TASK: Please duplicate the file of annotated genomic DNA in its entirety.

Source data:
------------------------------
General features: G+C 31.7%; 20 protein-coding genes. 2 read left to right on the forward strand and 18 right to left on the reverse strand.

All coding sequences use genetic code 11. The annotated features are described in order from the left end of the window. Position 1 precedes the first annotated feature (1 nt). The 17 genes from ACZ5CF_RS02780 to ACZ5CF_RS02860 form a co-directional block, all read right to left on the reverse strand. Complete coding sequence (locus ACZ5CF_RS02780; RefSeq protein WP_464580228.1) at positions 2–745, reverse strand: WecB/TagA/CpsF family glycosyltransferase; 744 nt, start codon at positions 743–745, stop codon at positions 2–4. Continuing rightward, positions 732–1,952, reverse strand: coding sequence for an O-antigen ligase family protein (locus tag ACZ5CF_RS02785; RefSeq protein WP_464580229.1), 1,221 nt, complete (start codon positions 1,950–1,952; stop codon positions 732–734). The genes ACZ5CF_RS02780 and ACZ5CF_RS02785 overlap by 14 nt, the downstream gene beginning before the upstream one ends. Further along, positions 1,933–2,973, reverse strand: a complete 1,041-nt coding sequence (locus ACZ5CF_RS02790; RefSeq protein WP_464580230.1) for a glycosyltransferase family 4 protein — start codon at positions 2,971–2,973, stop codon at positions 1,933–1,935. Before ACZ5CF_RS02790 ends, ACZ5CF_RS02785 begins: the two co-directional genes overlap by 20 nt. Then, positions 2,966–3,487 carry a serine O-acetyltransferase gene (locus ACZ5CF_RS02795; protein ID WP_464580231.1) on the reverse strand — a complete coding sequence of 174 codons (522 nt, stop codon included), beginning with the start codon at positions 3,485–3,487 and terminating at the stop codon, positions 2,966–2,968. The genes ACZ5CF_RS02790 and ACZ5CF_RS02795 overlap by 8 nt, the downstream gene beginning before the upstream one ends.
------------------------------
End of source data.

General features: G+C 31.7%; 20 protein-coding genes. 2 read left to right on the forward strand and 18 right to left on the reverse strand.

All coding sequences use genetic code 11. The annotated features are described in order from the left end of the window. Position 1 precedes the first annotated feature (1 nt). The 17 genes from ACZ5CF_RS02780 to ACZ5CF_RS02860 form a co-directional block, all read right to left on the reverse strand. Complete coding sequence (locus ACZ5CF_RS02780; RefSeq protein WP_464580228.1) at positions 2–745, reverse strand: WecB/TagA/CpsF family glycosyltransferase; 744 nt, start codon at positions 743–745, stop codon at positions 2–4. Continuing rightward, positions 732–1,952, reverse strand: coding sequence for an O-antigen ligase family protein (locus tag ACZ5CF_RS02785; RefSeq protein WP_464580229.1), 1,221 nt, complete (start codon positions 1,950–1,952; stop codon positions 732–734). The genes ACZ5CF_RS02780 and ACZ5CF_RS02785 overlap by 14 nt, the downstream gene beginning before the upstream one ends. Further along, positions 1,933–2,973, reverse strand: a complete 1,041-nt coding sequence (locus ACZ5CF_RS02790; RefSeq protein WP_464580230.1) for a glycosyltransferase family 4 protein — start codon at positions 2,971–2,973, stop codon at positions 1,933–1,935. Before ACZ5CF_RS02790 ends, ACZ5CF_RS02785 begins: the two co-directional genes overlap by 20 nt. Then, positions 2,966–3,487 carry a serine O-acetyltransferase gene (locus ACZ5CF_RS02795; protein ID WP_464580231.1) on the reverse strand — a complete coding sequence of 174 codons (522 nt, stop codon included), beginning with the start codon at positions 3,485–3,487 and terminating at the stop codon, positions 2,966–2,968. The genes ACZ5CF_RS02790 and ACZ5CF_RS02795 overlap by 8 nt, the downstream gene beginning before the upstream one ends.